Wednesday's fourth quarter against the Atlanta Hawks had a discernible feel in its development. Philadelphia let Atlanta take low-efficient looks in the midst of failing to find their own offense. Ben Simmons went through a short stretch of growing pains while his supporting cast failed to contribute. Most trips ended in one-and-dones for both teams until about the 6:10 mark in the fourth - when the Sixers started to make their push past the flightless Hawks. Joel Embiid's hustle, compliments of T.J. McConnell's interior dish to the big man, led to an easy shot at the rim. From there, Embiid and Simmons made or assisted on the final eight baskets.
Both exhibited important qualities that hopefully manifest during tonight's home matchup against the 5-3 Indiana Pacers. Embiid's sound decisions Wednesday, utilizing his teammates to feed him in opportune situations he created for himself and avoiding his erratic one-on-one tendencies, speak to his maturation as a 23-year-old wunderkind. Embiid's faith in his teammates initiating some offense, whether it'd be Simmons, Bayless or Redick, play into his role of assuming less offensive responsibility.
Simmons looked the part of a high-profile complement to Embiid, using a live ball to attack and finish at the rim or setting up his gigantic teammate for a dunk and layup attempts. Simmons and Embiid were the two best players on the floor during that matchup and took advantage late of a Hawks team that couldn't contain the duo. Tonight, they could capitalize on a Pacers team that might be without gifted center Myles Turner.
Turner's recovering from a concussion, previously diagnosed as a sore neck, and is a game-time decision tonight. Former Oklahoma City Thunder BIG, Domantas Sabonis, has filled in quite admirably at the five in Turner's absence. Over the Pacers' last three games, all wins, the second-year center's averaging 16.3 PPG, 13.3 RPG, and 5.5 APG. Chalk it up to stats available in Turner's void or simply thriving in a heightened role, but Sabonis is a quality replacement if Turner's unavailable tonight.
However, Turner's far more mobile and provides space. Sabonis' crafty finishes don't completely compensate for his non-existent perimeter game, but consistently provides efficiency for Indiana. Embiid's foot speed could overwhelm Sabonis on drives from the perimeter, forcing Indiana's BIG to honor his shot, or in the post with spins and power dribbles. On the topic, Sabonis' lack of strength could open some opportunities for Embiid on the glass and fighting for position. Embiid improved carving out space on the block against Atlanta, a mess leading up to Wednesday's game, and will have varying success depending on his matchup. Segueing into additional frontcourt topic of conversation, Richaun Holmes is back!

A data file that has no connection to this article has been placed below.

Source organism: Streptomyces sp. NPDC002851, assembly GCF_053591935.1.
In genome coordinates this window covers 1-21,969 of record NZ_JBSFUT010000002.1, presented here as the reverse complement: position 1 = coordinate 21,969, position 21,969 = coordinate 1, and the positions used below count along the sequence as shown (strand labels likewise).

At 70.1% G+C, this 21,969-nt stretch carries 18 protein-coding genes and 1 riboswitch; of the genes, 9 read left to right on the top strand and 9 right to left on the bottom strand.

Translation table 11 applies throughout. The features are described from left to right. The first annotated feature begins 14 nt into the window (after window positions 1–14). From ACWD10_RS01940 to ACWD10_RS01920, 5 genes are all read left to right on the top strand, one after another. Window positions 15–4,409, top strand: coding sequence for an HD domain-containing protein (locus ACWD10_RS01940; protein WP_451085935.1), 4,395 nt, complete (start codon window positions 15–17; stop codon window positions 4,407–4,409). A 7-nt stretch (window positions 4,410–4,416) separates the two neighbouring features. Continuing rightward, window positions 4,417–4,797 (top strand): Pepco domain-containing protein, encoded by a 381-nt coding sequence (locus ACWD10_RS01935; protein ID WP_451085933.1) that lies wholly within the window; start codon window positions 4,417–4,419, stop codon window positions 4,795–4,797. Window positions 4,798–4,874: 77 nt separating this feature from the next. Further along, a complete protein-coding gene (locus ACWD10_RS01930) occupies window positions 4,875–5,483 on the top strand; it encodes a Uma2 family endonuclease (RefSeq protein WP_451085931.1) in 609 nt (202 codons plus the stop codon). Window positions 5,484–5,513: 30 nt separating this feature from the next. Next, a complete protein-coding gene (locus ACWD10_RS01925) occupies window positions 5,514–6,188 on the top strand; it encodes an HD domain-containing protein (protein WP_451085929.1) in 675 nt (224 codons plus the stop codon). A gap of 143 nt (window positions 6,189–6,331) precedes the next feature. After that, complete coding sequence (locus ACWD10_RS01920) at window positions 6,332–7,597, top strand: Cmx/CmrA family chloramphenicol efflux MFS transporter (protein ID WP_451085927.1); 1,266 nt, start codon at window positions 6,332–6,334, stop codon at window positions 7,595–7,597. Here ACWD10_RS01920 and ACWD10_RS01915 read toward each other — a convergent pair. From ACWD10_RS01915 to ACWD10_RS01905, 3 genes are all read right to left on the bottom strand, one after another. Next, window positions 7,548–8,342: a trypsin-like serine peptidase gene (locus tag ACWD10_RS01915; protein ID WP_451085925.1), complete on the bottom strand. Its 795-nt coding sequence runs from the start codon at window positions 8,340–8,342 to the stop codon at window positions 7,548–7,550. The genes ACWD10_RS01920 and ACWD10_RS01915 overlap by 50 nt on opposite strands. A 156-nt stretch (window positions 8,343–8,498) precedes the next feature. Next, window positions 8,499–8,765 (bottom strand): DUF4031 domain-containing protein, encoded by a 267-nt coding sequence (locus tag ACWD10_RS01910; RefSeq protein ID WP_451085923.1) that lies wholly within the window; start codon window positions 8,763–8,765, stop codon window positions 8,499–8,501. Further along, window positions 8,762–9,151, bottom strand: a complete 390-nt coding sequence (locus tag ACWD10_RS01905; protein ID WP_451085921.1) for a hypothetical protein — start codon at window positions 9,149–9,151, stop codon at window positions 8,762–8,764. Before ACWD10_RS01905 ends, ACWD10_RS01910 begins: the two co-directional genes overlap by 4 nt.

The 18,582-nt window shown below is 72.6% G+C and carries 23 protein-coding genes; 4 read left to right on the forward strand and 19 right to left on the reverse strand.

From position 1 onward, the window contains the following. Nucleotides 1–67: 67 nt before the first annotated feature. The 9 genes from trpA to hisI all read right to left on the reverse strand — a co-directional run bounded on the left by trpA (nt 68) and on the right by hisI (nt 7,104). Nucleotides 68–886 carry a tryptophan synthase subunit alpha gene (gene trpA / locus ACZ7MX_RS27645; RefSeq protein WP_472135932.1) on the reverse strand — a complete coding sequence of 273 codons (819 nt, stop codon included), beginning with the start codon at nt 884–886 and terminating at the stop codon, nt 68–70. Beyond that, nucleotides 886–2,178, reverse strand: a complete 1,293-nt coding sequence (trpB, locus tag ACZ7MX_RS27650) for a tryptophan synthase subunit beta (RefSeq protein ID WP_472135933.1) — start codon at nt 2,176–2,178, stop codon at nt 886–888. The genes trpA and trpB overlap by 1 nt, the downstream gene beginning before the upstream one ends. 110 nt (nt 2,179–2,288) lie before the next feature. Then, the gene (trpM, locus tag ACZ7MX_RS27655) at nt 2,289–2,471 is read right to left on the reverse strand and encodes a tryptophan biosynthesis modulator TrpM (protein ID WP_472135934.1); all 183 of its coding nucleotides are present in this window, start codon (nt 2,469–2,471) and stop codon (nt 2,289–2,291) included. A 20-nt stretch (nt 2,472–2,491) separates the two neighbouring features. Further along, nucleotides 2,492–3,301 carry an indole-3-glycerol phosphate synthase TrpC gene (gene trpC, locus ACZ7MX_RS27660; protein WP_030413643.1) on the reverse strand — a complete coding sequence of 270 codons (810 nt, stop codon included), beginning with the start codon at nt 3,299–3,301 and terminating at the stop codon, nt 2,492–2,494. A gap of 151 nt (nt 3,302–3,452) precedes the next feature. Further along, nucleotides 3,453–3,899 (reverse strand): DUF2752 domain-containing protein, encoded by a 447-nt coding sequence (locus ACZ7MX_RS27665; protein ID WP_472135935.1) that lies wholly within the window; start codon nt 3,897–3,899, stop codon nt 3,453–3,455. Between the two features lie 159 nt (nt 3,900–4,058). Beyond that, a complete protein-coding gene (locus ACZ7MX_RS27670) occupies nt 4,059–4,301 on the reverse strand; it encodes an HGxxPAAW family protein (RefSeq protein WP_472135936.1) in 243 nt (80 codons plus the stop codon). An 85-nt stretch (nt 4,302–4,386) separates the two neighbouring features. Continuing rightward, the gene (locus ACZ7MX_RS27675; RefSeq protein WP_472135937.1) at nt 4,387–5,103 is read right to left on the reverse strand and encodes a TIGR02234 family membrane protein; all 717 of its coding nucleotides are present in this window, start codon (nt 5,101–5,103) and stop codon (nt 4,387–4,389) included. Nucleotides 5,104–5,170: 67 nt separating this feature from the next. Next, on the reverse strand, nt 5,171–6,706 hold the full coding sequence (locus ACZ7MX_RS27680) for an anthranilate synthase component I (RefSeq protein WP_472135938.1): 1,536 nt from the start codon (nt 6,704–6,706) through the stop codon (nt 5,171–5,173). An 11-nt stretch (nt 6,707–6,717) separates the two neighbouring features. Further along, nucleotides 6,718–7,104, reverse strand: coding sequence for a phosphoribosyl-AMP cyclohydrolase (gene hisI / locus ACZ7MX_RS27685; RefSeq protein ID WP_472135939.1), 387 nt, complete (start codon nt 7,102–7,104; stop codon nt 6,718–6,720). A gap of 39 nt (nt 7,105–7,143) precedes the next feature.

When Richaun Holmes suffered a non-displaced fracture in his left wrist prior to the regular season, it was fair to slap the panic button more than a few times. Holmes missed a collective 11 preseason and regular season games, but earned a green light to make his awaited 2017-18 debut tonight. Presuming Holmes immediately slides into Amir Johnson's vital backup slot to Embiid would be jumping the gun, however.
According to Philly.com's Keith Pompey, Holmes' minutes against Indiana hinge on Johnson's production. Johnson hasn't brought over his floor spacing ability he contributed for Boston last season and doesn't get the lift you'd hope from an NBA center, but he's quietly been a source of production off the Sixers' bench lately. Over Philadelphia's three-game winning streak, Johnson's had an easier time finishing at the basket and is a ruthless board cleaner, fighting in scrums to providing extra possessions. His recent surge (10.0 PPG, 8.0 RPG, 66.7% FG in 19 MPG) might've prompted Brett Brown to award Johnson with the opportunity to seize a backup role.
Another noticeable trend in the Sixers' winning streak is the shoddy point-of-attack defense. With explosive Victor Oladipo (23.8 PPG, 4.1 RPG, 48.5% FG in 33.2 MPG) gaining confidence in a significant role for head coach Nate McMillan, the Sixers' guards containment is crucial. And sagging on the guard isn't a worthwhile plan, either, as Oladipo's small sample size of 50.0 percent from deep creates some concern. Whether it's having Oladipo cover J.J. Redick (12.3 PPG, 2.8 RPG, 3.2 APG), Jerryd Bayless (11.9 PPG, 2.8 RPG, 2.0 APG) or even Simmons (18.5 PPG, 9.6 RPG, 7.9 APG), making him run on the defensive end could sap his offensive energy and proclivity for slashing.
Robert Covington's handling of former Sixer Thaddeus Young and Bojan Bogdonavic will be something to monitor, as both Pacers talents have contrasting offensive styles that need to be approached differently.
The 4-4 Sixers could ascend the .500 mark for the first time since Nov. 13 of 2013 when James Anderson went for 36 points. Ah, good times. Now, the wins have more meaning.
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